I read Anne Lamott because of quotes like these, and at least twelve other passages that I highlighted. It's like having lunch with a cynical, crazy friend, who happens to think just like you. She talks about politics (quote #1) books and authors (quote #2) and just surviving the world day by day (quote #3). She writes about dealing with families, food and eating, insecurities, everything that every one of us deal with every single day, and doing it with some measure of hope and joy. Our lunch was a short one, but left me feeling happy to have reconnected with my old friend. Until next time, it'll have to do.

  • Diane S ☔

    Reading Lamott is a balm to my spirit and my soul. She writes about so many of the things I think about. In this book she writes the things she wants her grandson to know, including the paradoxes of life.

    "Here is so much going on that flattens us, that is huge, scary, or simply appalling. We're doomed, stunned, exhausted, and over caffeinated.

    And yet, outside my window, yellow roses bloom, and little kids horse around, making a joyous racket."

    She writes with humor, with Grace and with a huge am

    Reading Lamott is a balm to my spirit and my soul. She writes about so many of the things I think about. In this book she writes the things she wants her grandson to know, including the paradoxes of life.

    "Here is so much going on that flattens us, that is huge, scary, or simply appalling. We're doomed, stunned, exhausted, and over caffeinated.

    And yet, outside my window, yellow roses bloom, and little kids horse around, making a joyous racket."

    She writes with humor, with Grace and with a huge amount of understandinganding and common sense. I read her and find myself highlighting so many passages. I always end up buying her books because they always include so many thoughts, so much encouragement about life, fear, hurts, but always also reminders of looking for the positive. Her books are books that one can read over and over and marvel at something newly discovered with each reading.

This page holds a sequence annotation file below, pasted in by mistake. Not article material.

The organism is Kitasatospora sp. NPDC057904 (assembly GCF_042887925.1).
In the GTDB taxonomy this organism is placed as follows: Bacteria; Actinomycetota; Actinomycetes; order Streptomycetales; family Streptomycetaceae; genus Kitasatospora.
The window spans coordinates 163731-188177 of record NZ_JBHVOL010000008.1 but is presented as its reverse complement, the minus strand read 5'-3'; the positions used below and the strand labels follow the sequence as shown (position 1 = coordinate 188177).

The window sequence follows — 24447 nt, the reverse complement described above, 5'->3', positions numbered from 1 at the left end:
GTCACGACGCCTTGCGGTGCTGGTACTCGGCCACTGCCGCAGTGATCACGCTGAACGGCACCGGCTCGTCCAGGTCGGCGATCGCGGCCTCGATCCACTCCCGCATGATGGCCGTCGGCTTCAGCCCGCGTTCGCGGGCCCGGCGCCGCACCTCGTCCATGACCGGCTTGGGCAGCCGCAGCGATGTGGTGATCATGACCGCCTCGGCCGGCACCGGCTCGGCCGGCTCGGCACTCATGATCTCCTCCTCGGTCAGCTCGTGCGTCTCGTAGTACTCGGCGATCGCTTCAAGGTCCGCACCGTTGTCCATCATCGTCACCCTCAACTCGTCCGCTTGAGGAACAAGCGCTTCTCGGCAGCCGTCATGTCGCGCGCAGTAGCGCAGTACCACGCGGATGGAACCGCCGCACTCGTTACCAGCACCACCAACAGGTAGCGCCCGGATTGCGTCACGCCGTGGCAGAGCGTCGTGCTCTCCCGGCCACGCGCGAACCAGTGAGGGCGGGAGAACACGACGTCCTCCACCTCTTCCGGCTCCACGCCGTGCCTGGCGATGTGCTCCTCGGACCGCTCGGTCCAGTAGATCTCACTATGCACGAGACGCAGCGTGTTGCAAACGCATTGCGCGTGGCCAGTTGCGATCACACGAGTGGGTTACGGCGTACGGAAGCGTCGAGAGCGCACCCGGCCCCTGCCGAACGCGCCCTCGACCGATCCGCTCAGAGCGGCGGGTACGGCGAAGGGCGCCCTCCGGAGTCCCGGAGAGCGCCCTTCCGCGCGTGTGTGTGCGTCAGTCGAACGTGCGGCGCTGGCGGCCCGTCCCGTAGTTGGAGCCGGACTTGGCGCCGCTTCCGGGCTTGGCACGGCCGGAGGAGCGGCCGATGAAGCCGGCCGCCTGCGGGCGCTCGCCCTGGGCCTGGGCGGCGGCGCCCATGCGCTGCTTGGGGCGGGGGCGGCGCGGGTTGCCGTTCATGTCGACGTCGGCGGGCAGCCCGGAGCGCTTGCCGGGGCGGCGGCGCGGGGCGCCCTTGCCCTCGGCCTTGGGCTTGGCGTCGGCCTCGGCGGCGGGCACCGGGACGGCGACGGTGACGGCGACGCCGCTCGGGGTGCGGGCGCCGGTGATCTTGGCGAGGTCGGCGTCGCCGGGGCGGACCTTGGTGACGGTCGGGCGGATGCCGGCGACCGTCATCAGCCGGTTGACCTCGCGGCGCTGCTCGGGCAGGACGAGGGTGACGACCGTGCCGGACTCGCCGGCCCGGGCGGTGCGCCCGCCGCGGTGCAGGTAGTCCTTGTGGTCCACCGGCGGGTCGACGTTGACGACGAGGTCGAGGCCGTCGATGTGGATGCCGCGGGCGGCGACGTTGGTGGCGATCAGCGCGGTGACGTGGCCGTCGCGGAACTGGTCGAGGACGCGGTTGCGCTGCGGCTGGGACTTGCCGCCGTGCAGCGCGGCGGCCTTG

"But all truth really is paradox, and this turns out to be a reason for hope. If you arrive at a place in life that is miserable, it will change ,and something else about it will also be true. So paradox is an invitation to go deeper into life, to see a bigger screen, instead of the nice, safe lower left qundrant where you see work, home and country. Try a wider reality, through curiousity, awareness and beath. Try actually being here. What a concept"

    She reminds me to look around, cherish what I have, find hope in the darkness, and to realize that I can't control everything, can't change people. They need to do it for themselves, and even in the blackest of times, there is light to be found.

    ARC from Edelweiss.

  • Kyra Leseberg (Roots & Reads)

    Before Anne Lamott's 61st birthday, she decided to make a list for her grandson and niece of everything she knows that could apply to almost everyone hoping that it will one day help them in their lives.

    What we get is a touching and random but poignant look at Lamott's views on everything from life, death, faith

    Before Anne Lamott's 61st birthday, she decided to make a list for her grandson and niece of everything she knows that could apply to almost everyone hoping that it will one day help them in their lives.

    What we get is a touching and random but poignant look at Lamott's views on everything from life, death, faith, family, writing and politics (but thankfully not too much because I can only deal with politics in very small doses these days) through personal experience and observation.

    I enjoy when a writer can take the everyday and weave its truth and simplicity into words.  I like reading the random thoughts and observations of others when it is written so beautifully and in a way that seems to include the entire population.

    Insightful, honest, and true to her previous work,

    is a touching look at life in general with the wisdom Lamott feels is necessary to pass on to the next generation.

    Thanks to Riverhead Books and Edelweiss for a DRC in exchange for my honest review.  

    is scheduled for release on October 16, 2018.

    For more full reviews, visit

  • Alan

    Review of the Audible Audio edition.

    I've been a fan of Anne Lamott's world-weary but hopeful wisdom since her writing memoir "Bird by Bird." Her annual musings have become a standard for me and there are always experiences and observations that come through as starkly true and immediately identifiable that cut right to the bone.

    I'm giving it a 3 star rating only because on audio it sometimes comes across as a bit too weary and tired whereas I think on the page it would read as more inspirational

    Review of the Audible Audio edition.

    I've been a fan of Anne Lamott's world-weary but hopeful wisdom since her writing memoir "Bird by Bird." Her annual musings have become a standard for me and there are always experiences and observations that come through as starkly true and immediately identifiable that cut right to the bone.

    I'm giving it a 3 star rating only because on audio it sometimes comes across as a bit too weary and tired whereas I think on the page it would read as more inspirational and hopeful. Probably a print edition would get a 4 star rating as seems to be the average from the other Lamott readers here.